In other countries, such as Panama, Peru and Venezuela, the number of works and projects in the hands of the Brazilian conglomerate is impressive, in fields as diverse as urban transport, roads and bridges, ports, power plants, fossil fuels and even agriculture.
But that cycle of expansion came to an end. Heavily indebted, with a plummeting turnover and no access to loans, not even from Brazilian development banks, and carrying the stigma of corruption, the conglomerate is trying to cooperate with justice authorities in the involved countries, seeking agreements to allow it to keep operating and eventually recover.
Now it remains to be seen if Odebrecht is “too big to go bankrupt,” as was said of some banks at the start of the global crisis that broke out in 2008.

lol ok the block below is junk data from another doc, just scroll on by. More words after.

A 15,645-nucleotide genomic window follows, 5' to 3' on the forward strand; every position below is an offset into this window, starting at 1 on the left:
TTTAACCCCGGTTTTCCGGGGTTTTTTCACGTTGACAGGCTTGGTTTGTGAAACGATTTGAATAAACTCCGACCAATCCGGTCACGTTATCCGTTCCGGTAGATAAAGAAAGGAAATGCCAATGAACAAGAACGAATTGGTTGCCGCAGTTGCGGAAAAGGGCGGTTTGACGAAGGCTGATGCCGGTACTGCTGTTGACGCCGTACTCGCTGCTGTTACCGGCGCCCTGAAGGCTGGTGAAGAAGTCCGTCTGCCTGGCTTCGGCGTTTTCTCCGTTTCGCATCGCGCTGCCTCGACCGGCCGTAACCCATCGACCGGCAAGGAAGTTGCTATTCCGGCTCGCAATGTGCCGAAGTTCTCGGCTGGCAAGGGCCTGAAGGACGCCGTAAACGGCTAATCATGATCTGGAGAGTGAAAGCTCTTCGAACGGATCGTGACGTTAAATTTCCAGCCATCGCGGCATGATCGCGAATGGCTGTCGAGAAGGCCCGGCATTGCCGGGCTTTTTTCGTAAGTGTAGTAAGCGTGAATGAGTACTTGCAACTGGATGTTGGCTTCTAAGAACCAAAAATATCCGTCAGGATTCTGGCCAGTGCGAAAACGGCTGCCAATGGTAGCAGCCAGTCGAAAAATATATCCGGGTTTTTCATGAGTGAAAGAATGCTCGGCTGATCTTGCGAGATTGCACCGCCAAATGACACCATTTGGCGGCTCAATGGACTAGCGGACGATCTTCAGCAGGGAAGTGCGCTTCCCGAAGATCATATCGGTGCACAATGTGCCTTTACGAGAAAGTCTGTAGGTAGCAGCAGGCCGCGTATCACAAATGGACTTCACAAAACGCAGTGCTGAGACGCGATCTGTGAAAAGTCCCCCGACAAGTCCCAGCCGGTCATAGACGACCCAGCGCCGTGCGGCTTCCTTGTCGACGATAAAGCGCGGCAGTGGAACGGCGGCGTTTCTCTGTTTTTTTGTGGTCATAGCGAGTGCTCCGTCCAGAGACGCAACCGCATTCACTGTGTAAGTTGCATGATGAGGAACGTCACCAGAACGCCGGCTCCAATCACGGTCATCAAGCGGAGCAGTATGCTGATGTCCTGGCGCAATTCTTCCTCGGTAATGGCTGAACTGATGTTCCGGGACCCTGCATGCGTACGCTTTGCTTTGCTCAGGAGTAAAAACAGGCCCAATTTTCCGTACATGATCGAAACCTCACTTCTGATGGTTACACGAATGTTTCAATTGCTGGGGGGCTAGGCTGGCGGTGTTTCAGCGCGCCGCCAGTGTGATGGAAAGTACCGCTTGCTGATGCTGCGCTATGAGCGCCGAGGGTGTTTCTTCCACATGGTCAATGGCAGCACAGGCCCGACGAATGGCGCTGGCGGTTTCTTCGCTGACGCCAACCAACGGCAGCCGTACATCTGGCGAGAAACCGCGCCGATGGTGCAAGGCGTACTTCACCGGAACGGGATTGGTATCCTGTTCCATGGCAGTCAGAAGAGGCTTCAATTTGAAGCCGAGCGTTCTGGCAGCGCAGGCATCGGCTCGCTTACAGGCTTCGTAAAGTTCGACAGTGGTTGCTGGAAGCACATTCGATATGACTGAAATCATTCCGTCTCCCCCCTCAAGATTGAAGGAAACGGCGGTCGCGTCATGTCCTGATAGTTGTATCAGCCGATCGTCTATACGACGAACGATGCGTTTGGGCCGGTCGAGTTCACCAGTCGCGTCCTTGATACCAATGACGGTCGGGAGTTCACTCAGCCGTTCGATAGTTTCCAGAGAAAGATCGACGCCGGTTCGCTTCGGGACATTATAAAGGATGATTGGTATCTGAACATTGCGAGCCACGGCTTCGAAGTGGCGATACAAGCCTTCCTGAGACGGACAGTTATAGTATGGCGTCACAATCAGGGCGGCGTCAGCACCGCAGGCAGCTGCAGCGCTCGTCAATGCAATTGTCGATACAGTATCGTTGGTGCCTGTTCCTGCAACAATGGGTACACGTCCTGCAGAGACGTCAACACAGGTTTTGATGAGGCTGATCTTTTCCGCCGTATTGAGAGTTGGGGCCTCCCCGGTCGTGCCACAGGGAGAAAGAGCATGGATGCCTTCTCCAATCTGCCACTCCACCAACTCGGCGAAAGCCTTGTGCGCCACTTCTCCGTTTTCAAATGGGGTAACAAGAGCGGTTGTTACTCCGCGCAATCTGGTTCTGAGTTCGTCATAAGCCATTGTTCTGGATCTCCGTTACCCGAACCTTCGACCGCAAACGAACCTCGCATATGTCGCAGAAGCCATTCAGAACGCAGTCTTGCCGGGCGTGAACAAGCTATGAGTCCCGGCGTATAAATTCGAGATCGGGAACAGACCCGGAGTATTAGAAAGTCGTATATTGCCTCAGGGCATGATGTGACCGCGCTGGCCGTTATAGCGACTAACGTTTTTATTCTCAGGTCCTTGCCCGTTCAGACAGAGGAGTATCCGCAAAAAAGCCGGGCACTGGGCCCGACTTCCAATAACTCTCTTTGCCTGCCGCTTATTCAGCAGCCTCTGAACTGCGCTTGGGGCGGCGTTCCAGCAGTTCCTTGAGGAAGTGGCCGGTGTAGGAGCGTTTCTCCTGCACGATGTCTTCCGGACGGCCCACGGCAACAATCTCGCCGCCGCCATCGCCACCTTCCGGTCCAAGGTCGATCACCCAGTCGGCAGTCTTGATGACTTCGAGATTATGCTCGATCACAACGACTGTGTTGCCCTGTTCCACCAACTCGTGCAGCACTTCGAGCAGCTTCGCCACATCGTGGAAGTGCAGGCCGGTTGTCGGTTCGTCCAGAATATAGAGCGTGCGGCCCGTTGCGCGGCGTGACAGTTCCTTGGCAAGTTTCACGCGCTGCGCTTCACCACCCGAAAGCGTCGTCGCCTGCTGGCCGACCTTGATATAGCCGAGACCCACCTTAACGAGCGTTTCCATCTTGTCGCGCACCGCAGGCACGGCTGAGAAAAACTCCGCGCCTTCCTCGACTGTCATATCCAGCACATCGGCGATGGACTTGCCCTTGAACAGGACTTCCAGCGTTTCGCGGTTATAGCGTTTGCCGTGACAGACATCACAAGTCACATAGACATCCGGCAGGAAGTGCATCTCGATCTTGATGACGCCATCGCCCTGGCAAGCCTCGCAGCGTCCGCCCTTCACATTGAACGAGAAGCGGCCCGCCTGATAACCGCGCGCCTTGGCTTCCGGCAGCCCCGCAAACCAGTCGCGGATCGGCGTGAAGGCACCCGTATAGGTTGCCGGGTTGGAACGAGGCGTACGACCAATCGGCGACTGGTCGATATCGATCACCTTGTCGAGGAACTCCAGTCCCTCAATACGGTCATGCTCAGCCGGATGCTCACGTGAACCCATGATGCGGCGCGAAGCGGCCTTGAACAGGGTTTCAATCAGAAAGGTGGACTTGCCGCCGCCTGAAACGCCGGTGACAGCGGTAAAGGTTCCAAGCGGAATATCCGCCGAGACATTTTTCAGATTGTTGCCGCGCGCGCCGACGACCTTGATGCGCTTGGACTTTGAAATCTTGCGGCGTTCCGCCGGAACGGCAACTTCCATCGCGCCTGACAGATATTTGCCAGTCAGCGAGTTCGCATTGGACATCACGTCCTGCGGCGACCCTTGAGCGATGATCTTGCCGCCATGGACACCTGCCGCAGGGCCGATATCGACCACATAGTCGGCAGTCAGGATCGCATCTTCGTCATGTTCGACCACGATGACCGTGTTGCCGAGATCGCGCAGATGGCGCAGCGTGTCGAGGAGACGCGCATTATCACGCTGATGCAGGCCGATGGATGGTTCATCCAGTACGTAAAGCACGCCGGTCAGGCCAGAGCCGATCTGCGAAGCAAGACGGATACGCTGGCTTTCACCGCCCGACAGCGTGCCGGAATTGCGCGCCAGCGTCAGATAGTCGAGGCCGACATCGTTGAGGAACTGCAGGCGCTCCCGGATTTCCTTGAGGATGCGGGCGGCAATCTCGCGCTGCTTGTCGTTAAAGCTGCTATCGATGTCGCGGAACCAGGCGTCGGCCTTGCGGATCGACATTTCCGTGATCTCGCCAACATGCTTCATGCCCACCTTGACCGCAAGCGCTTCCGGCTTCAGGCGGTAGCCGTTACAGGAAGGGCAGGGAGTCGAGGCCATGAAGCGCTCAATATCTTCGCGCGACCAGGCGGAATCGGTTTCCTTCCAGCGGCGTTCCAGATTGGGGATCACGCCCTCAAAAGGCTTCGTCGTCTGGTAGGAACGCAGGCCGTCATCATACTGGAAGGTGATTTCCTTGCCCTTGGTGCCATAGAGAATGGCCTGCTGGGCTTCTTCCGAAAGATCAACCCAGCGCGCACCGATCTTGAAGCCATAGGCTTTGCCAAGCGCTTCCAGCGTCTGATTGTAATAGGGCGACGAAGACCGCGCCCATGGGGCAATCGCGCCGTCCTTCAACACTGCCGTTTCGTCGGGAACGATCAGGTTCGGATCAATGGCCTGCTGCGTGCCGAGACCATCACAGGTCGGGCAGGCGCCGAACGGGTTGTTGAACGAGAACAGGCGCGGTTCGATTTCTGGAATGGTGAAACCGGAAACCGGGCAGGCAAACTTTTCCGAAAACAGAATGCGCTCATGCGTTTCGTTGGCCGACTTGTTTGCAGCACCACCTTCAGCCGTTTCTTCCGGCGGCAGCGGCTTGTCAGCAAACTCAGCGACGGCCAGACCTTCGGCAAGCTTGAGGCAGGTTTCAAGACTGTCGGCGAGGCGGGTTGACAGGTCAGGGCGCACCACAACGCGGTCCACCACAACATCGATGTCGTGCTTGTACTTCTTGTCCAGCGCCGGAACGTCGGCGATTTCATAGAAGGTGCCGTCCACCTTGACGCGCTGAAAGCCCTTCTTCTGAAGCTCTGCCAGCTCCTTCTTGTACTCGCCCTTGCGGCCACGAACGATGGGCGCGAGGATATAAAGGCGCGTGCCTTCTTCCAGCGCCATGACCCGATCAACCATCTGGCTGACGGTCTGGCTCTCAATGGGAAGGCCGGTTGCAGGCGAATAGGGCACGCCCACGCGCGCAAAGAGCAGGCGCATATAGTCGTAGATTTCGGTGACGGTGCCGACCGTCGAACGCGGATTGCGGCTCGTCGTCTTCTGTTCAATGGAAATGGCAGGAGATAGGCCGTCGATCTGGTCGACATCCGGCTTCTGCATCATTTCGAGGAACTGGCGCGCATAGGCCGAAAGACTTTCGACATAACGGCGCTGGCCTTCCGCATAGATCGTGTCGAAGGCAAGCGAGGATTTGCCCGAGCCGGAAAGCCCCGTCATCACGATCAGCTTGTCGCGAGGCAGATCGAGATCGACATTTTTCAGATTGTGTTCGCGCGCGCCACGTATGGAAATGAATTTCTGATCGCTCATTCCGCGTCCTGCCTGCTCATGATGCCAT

The US and Switzerland, where banks were allegedly used to funnel bribes or launder money, signed cooperation agreements with legal authorities in Brazil, as part of the ongoing offensive against corruption in Latin America’s giant.
The impacts are overwhelming. In Brazil, the revelations about Odebrecht are expected to provoke a tsunami in the political system. Two hundred parliamentarians and government officials may have received bribes, including senior members of the current administration and legislature.
The business group had created a specialised bribe department. According to US justice authorities, every dollar “invested” in bribes produced $12 in contracts.
That estimate is based on more than 100 projects carried out or in progress in Argentina, Brazil, Colombia, Dominican Republic, Ecuador, Guatemala, Mexico, Panama, Peru and Venezuela, plus Angola and Mozambique in Africa.